A Christ-Exalting Letter in RetrospectMay 16, 2017 Pastor's Pen
The Letter to the Colossians
These past two years have provided the wonderful opportunity to look at one of my favorite books of the Bible, the letter of Colossians. From the very get-go, and consistent with the letter itself, my purpose was twofold: 1) for our church to “heighten” our view of Christ in light of His Supremacy above all things, and 2) for our church to recognize that Christ, Supreme over all things, is Sufficient for all matters of personal and communal growth.
Man's Sin Problem
The chief problem of man is his desire for “self-exaltation.” The ultimate reason for all sin is the unquenchable quest of each person to “make much of himself” rather than much of God. The reason why the Colossians were struggling with such things as Legalism (2:16-17), Mysticism (2:18-19), or Asceticism (2:20-23), was ultimately because of their deficient view of Christ. They needed to be “rooted,” “established” in Christ (2:6-7). They needed to “see” Christ, “in whom are hidden all of the treasures of wisdom and knowledge” (2:3). They needed to “set their minds on things above” where Christ resides (3:2). In short, they needed to be Christ-Exalting in their perspective. They needed to take their eyes off of themselves and “earthly” things, and instead have their thoughts “elevated’ to see Christ in His infinite glory and incomparable nature. Christ is Supreme, not sinful men.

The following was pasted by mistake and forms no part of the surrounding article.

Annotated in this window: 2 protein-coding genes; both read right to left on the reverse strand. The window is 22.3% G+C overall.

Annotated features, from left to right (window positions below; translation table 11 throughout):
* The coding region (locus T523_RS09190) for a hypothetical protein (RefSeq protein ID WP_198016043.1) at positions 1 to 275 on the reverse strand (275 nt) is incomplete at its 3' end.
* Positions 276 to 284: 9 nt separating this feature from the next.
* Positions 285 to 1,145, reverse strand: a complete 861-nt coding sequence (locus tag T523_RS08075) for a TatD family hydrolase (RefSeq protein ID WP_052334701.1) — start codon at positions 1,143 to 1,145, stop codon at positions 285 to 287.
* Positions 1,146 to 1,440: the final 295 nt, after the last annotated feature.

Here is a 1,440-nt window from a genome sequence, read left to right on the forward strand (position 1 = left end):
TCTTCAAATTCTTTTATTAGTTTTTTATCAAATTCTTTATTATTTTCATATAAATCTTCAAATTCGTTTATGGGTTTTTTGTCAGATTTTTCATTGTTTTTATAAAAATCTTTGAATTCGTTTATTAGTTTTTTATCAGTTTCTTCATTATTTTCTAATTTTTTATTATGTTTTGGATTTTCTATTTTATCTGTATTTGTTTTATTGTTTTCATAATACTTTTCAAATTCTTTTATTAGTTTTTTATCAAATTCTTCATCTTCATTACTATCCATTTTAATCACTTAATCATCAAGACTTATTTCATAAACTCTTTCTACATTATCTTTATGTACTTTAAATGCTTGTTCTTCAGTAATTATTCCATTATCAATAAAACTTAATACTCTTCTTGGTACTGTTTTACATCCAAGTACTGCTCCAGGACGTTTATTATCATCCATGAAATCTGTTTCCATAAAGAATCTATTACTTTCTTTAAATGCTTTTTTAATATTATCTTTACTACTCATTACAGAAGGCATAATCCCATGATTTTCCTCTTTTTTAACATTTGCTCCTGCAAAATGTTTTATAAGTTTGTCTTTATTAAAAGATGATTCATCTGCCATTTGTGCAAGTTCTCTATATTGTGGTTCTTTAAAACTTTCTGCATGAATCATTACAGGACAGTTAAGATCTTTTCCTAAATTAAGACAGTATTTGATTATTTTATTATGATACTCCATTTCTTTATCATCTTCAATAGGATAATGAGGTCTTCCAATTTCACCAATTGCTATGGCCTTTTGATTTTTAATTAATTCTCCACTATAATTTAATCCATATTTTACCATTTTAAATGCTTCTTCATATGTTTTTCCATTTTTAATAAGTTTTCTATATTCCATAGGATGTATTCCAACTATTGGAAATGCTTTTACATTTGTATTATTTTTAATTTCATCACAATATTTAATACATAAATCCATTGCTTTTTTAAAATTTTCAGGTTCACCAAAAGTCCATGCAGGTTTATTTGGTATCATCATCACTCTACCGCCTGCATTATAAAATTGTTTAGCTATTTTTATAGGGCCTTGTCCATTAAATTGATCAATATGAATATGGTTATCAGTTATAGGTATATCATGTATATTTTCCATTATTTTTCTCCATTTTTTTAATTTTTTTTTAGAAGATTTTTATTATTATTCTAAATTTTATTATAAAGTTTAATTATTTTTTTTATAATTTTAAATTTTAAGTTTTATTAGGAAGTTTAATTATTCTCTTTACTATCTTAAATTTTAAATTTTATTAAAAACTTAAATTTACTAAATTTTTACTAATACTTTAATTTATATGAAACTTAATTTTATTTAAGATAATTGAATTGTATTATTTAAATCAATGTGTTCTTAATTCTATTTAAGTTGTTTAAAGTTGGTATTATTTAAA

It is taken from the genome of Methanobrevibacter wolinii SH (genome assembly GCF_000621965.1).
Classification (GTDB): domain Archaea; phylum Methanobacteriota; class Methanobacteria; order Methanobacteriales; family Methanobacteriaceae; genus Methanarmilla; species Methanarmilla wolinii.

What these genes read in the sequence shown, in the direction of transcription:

But Christ’s Supremacy is not some “vague” or “abstract” concept that has no implications or application to the Christian life. A true and growing knowledge of Christ’s infinite glory, then, leads to our conviction as Christians that He is Sufficient for all things. That, as Col 2:10 puts it, “in Him you have been made complete.” That Christ “is to have first place in everything” (1:18) in our personal lives, if He IS first in creation and in the church.
Christ is Sufficient in our pursuit of mortifying sin in the power of the Spirit (3:5-11), and active pursuit of putting on Christlikeness (3:12-17). This is both a personal and communal reality, as 3:12-17 indicate. We don’t grow in isolation from the church, but in community with one another. Christ is Sufficient for how we live out our Christianity in our homes (3:18-4:1). Christ is Sufficient in our prayer lives, for through Him we have access to God, and are able to pray with thanksgiving and evangelistically (4:2-6). Christ is Sufficient, as He works in and through His people, all very different, but transformed by the power of the Gospel, and used by His Spirit for the building up of His people (4:7-18).
Paul closes out his letter to the Colossians with the following words, “Grace be with you.” In one sense, this whole letter is about God’s grace. For, if God is not gracious toward His people, we would have no blessing, no hope, no forgiveness, no future glory. But He has been gracious. He has been gracious to save us. He continues to empower us to live by grace. And, by His grace, He will lead us safely home. As Paul writes to his beloved Colossian brethren, so I say to Calvary Bible Church, “Grace be with you.”